From dogs to dragons – physical therapy for the love of animals
By Robin Ferruggia
The bite of a Komodo dragon can be deadly. That’s why four Denver Zoo employees holding brooms, “just in case he didn’t like what I was doing,” accompanied physical therapist Tammy Wolfe as she approached Castor for the first time, she said.
The Komodo dragon is a carnivorous lizard that can grow to 10 feet long and 150 pounds. The largest known lizard species, it is native to Indonesia and can live up to 30 years in the wild.
But they had nothing to fear.
Perhaps Castor understood Wolfe was there to help him.
He was having so much trouble walking he was spending most of his time in the pool. “He was growing algae on his skin,” she said, because he was in the pool so much. “I worked on his spine. I moved gradually toward more painful areas.” With her help, Castor was able to do well walking around for a year and a half before he died at the age of 21.
“Animals at the zoo are not domestic,” said Wolfe. “You have to be careful. Some need a distraction, like eating, while getting treatment. When they stop eating I need to leave. Some do try to bite. I can’t work with some of them. I need to read the animals and depend on the staff. Don’t assume they are going to be okay with you there.”
Cyrano, an injured coati, did try to bite Wolfe a few times at first. A coati is a member of the raccoon family and about the size of a house cat. But he came to trust her and understand she was there to help.
“He would greet me and point to where he wanted me to work on his back,” said Wolfe. “If I started to leave but he felt he needed more, he would take my hand and put it where he wanted me to work. He was adorable.”
Wolfe, who got her doctorate degree in physical therapy, had been working with dogs as well as people when she was drawn to a certification program in canine physical therapy offered at the University of Tennessee in 2003.
“I just love animals,” she said. “When I saw the brochure for the classes I decided I wanted to do that.”
Over time she developed her own technique, the Wolfe Kinetic Technique, for working with dogs, cats and exotic animals like those at the zoo. It is related to Feldenkrais, a physical therapy technique that is “basically a holistic approach to movement,” she said. “It ties tiny movements and movement of the whole body together.” Patients are taught how a tiny movement in one place can affect bigger movement elsewhere in the body.
Wolfe combined her knowledge of Feldenkrais with other techniques, such as mobilization and soft-tissue work. Because of the animal’s anatomical structure and tendency to be reluctant to get into the positions she needed them in to work on them, she gradually found solutions that evolved into the Wolfe Kinetic Technique.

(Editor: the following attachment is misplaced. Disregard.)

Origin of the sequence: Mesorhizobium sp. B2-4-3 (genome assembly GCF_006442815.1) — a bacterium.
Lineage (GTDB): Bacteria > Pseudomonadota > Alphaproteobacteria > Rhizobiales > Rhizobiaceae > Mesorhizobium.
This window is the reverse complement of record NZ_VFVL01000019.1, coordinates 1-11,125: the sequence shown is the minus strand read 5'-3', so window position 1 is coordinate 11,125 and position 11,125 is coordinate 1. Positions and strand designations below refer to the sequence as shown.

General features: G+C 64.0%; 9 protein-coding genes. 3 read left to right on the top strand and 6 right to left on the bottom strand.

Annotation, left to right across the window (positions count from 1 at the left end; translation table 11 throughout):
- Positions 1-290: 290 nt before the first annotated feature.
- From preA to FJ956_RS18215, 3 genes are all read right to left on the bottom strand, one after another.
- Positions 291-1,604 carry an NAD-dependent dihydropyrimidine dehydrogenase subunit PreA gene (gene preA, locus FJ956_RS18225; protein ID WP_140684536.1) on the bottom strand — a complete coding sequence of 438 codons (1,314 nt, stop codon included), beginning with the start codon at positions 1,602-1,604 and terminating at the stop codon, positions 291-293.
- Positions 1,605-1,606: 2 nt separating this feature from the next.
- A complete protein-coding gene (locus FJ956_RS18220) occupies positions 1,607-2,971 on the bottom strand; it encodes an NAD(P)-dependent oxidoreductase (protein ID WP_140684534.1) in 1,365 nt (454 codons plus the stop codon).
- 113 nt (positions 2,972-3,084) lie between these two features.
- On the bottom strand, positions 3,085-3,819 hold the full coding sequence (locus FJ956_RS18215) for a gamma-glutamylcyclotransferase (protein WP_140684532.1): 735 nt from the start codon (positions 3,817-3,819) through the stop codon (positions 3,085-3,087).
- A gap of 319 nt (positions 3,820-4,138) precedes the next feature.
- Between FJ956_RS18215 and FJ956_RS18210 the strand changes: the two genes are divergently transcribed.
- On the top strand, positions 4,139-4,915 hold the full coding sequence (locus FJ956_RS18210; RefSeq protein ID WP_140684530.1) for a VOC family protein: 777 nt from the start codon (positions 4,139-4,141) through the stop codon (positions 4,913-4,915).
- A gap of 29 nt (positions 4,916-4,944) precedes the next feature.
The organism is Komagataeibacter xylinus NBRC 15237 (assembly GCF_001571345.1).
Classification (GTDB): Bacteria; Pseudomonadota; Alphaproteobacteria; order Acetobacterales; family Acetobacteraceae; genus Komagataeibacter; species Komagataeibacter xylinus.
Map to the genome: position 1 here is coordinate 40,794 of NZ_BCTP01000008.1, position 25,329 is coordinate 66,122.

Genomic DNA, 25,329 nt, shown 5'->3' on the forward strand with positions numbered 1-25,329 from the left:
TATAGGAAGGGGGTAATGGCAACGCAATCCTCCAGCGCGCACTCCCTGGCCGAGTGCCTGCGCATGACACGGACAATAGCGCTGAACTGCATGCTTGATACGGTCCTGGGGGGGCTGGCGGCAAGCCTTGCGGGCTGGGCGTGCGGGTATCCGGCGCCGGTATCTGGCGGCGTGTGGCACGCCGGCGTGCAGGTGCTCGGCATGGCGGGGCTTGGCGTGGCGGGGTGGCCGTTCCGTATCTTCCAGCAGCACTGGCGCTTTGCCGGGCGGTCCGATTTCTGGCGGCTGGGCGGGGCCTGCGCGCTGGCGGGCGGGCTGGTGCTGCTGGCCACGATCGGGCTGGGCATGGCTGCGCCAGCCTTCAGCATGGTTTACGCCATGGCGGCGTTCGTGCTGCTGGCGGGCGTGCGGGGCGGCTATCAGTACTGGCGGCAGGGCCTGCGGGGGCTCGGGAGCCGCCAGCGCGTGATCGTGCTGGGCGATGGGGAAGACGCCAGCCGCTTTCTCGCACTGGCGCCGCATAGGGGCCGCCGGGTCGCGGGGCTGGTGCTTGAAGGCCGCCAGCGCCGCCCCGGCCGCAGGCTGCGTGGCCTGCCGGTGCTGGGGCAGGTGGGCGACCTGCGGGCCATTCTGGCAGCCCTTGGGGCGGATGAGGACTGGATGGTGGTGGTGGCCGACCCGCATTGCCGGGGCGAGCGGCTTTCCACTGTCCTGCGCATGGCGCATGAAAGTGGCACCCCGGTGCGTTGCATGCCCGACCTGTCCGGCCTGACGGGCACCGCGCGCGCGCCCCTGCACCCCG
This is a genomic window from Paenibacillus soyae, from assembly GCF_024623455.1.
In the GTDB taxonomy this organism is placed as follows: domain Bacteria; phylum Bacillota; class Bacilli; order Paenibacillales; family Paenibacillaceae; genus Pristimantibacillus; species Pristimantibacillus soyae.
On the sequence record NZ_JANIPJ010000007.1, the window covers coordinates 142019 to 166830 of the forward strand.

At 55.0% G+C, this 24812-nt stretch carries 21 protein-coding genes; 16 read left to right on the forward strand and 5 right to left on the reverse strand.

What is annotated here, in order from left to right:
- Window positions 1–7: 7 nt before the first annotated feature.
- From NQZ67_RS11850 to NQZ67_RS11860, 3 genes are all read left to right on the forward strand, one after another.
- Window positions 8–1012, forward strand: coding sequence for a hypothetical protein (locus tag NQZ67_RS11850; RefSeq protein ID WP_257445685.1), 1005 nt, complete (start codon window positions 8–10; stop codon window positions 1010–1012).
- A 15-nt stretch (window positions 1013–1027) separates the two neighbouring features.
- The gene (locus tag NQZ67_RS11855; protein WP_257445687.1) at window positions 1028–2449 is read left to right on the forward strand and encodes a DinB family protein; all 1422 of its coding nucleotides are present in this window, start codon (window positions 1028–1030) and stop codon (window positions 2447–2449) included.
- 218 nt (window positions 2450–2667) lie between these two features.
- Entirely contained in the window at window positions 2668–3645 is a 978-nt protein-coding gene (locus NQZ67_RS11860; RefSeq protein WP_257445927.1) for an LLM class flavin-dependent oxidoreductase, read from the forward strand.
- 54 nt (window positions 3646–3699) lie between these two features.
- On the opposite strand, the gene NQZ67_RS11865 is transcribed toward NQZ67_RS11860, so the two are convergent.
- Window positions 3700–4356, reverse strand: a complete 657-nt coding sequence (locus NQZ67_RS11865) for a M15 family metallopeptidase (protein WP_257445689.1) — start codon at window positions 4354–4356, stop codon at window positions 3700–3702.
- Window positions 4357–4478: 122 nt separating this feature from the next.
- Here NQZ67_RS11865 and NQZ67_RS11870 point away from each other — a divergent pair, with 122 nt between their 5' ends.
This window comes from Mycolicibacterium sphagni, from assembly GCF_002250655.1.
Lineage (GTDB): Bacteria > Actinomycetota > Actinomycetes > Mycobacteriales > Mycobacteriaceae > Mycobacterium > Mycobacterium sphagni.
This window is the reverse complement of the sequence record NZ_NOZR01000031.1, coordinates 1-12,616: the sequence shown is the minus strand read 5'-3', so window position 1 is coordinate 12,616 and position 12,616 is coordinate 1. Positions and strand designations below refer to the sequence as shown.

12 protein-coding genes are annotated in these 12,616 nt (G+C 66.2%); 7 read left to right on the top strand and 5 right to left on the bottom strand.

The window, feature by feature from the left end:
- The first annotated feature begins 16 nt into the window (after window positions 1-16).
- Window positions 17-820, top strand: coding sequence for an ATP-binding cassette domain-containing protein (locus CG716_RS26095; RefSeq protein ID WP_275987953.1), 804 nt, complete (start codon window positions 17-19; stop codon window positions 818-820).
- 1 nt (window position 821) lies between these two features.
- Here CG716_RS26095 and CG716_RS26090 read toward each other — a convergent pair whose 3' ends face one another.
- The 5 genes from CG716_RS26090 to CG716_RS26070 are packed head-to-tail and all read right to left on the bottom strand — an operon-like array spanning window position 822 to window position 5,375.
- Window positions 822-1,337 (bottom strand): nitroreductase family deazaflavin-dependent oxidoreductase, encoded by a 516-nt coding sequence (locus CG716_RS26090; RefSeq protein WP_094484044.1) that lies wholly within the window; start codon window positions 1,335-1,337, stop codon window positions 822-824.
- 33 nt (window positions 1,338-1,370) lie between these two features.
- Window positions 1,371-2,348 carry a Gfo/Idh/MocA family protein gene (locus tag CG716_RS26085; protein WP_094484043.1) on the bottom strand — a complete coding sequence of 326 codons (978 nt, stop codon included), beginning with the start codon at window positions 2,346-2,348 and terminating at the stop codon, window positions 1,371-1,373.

“I didn’t realize I had a new technique until people watching me didn’t know what I was doing,” she said, and then began teaching her technique to others.
“Tying several physical therapy techniques together is more helpful for animals,” she said. “It teaches them how to move differently. It is neuromuscular re-education. It shows them where they are moving well and encourages them to move better when they aren’t.”
But, how to explain this to animals.
“I explain it to them through touch,” she said. “They feel it. They pay attention to how you touch them. Their nervous system picks up the difference. They feel the differences. They move differently because it feels better to them.”
Wolfe was working at a specialty clinic, Alameda East, when the zoo reached out for some expertise their veterinarians didn’t have. She accompanied her supervisor to the zoo to consult and teach the staff there some exercises that could help an orangutan.
Next she was asked to help with a flamingo that had surgery on a bad knee and had to wear a splint. She worked with it on weight shifting, teaching it how to get up and down and walk while wearing the splint.
“That was the first time I touched a (zoo) animal,” she said.
After Wolfe left Alameda East, she became a zoo physical therapist.
She has worked on Raja, Castor’s son, and showed zoo staff how to perform exercise techniques with him on a daily basis.
Currently, she is working with another coati, Madison, who is having difficulty walking because of spinal pain and weakness in her hind legs. “She is getting used to being touched. I am also instructing the staff, so she gets used to certain types of touching and on doing exercises with her.”
She is also working with two ungulates (hooved animals): Almasi, an okapti, and Rinny, a tapir, who have lameness from spinal problems.
Wolfe continues to work with dogs and cats at The K9 Body Shop, her business in Arvada, as well, doing manual therapy, ultrasound, acupuncture, laser treatment, and more, and has a swimming pool and underwater treadmill for them. She also gives owners exercises they can do at home.
“I do pretty much anything you do with people,” she said. “I love all animals.”
For more information about Tammy Wolfe and her work with dogs and other animals, please visit her website www.thek9bodyshop.com
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